Several studies have linked high cholesterol with prostate cancer risk, and there is molecular evidence that bottling up HMGCR thwarts this cancer. A 2008 study showed that prostate cancer cell lines exposed to statins are more apt to undergo stalled growth or programmed cell suicide than unexposed cells. “The prostate cancer data actually look pretty strong,” Lipkin says.
Men who underwent prostate removal for cancer were less likely to have a recurrence if they were on statins beforehand than men not getting the drugs, Johns Hopkins University researchers reported last year. While this population finding doesn’t prove cause and effect, “what we’re seeing does make sense in the biological data. It’s nice that it hangs together,” says Alison Mondul, an epidemiologist at the National Cancer Institute who coauthored the study while at Johns Hopkins.
Some say it ain’t so
Inflammation and cancer aren’t the only conditions beyond the heart that statins might address. Recent studies suggest that statins might counteract dementia, cataracts, multiple sclerosis, Parkinson’s and depression. A National Institutes of Health website lists hundreds of clinical trials — finished, ongoing or still recruiting participants — that focus on statins’ impact outside of heart disease or stroke. But some scientists remain unconvinced that statins hold more wonder drug potential.
Beatrice Golomb, a physician and neurobiologist at the University of California, San Diego, notes that studies have found some pretty bad side effects associated with statins, including muscle pain and liver damage, as well as perhaps memory loss and diabetes. Such side effects, combined with the widespread prescribing of such drugs, have led to a backlash against statins among some scientists.
Golomb says population studies aren’t nearly adequate to outweigh these doubts. “This is a class of studies that should not be used for causal inferences of a drug and its outcomes,” she says, citing the “healthy-user effect.” People who obtain statins might have better insurance, more education and better access to health care than people who don’t get the drugs, skewing the outcomes.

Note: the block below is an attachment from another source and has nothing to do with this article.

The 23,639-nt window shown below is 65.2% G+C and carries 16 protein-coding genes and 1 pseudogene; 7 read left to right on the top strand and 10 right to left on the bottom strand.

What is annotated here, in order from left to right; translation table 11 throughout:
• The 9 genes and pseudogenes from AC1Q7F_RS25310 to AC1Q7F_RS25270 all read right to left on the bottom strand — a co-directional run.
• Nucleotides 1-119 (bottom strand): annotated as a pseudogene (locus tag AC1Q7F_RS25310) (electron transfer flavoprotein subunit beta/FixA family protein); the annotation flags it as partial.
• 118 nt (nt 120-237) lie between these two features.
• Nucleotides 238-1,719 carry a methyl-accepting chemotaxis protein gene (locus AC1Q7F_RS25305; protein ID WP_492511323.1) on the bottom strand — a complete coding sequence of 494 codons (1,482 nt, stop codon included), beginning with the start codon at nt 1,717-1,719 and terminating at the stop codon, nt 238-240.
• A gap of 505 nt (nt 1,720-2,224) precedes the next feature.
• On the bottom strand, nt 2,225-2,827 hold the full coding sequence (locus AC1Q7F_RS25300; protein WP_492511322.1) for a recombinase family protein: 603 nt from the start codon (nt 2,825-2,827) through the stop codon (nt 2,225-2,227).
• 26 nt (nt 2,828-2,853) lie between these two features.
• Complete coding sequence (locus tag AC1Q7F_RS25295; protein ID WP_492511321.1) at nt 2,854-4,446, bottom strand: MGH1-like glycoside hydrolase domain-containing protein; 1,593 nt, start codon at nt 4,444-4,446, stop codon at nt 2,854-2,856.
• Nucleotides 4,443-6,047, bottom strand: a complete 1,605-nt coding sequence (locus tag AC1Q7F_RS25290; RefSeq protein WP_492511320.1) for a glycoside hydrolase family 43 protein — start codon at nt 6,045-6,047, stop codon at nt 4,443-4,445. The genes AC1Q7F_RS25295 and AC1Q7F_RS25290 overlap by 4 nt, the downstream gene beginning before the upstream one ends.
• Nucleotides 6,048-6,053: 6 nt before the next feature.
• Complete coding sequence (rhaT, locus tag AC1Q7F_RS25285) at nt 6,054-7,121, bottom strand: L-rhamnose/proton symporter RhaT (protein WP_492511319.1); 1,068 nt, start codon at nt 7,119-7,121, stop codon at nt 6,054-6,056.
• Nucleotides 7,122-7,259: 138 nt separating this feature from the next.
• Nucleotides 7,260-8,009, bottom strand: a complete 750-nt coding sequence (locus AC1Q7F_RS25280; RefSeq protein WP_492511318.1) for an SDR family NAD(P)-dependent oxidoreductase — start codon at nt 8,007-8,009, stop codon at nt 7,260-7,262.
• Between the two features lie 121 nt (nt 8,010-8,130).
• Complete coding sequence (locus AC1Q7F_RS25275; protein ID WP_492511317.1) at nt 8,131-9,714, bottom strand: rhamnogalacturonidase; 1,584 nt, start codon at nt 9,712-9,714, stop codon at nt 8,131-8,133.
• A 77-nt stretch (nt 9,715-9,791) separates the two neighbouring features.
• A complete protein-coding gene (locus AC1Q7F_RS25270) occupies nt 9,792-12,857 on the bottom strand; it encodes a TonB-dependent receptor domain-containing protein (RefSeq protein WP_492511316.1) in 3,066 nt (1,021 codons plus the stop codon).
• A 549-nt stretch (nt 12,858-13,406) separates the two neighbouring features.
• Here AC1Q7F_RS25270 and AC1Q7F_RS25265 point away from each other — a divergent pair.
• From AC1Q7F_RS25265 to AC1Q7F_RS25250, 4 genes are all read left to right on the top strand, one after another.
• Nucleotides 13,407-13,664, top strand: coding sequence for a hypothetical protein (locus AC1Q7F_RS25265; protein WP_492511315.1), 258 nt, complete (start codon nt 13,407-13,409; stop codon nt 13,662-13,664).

But physician and epidemiologist Reimar Thomsen of Aarhus University in Denmark says that while the United States does have wide disparities in health coverage, Denmark doesn’t. His population study of statins and pneumonia included people covered by the same health system. “Everyone goes to the hospital for free — funded by taxes,” he says.
Factors such as the variation in statins’ ability to permeate cell membranes might explain some of the mixed results seen in recent studies. What’s more, some patients might be hardwired to benefit more from statins than others, Lipkin says. He cites a 2005 population study that found that colorectal cancer appears to be vulnerable to statins in some people but not all.
Intrigued by that finding, Lipkin and his colleagues tested more than 4,000 people, half with colorectal cancer, looking for alterations in 40 genes known to play a role in cholesterol synthesis and metabolism in cells. The analysis showed that one-fifth of the people made a slightly altered form of the HMGCR enzyme, a form that statins didn’t latch on to effectively.
“People with this variant don’t respond well to statins,” Lipkin says. These patients got poorer cholesterol-lowering effects and were less likely to share in statins’ protection against cancer.
Pinning down these and other vagaries of statins’ effects might clarify who would benefit from the drugs, and in what ways. In one trial, researchers are now randomly assigning patients who have undergone colorectal cancer surgery to get statins or a placebo along with other medications. The researchers will see which patients develop precancerous growths, or cancer itself. But results from this and other trials could be a long time coming.
Though some doctors still balk at the counterintuitive nature of giving a statin to someone with normal cholesterol, Thomsen believes the general thinking on statins is changing, if gradually.
“Five years ago, in an intensive care unit, doctors would stop statins, thinking there were other things to worry about,” he says. “Now, I think the attitude is that you should keep a heavily inflamed patient on statins in the ICU. It might be dangerous to stop them.”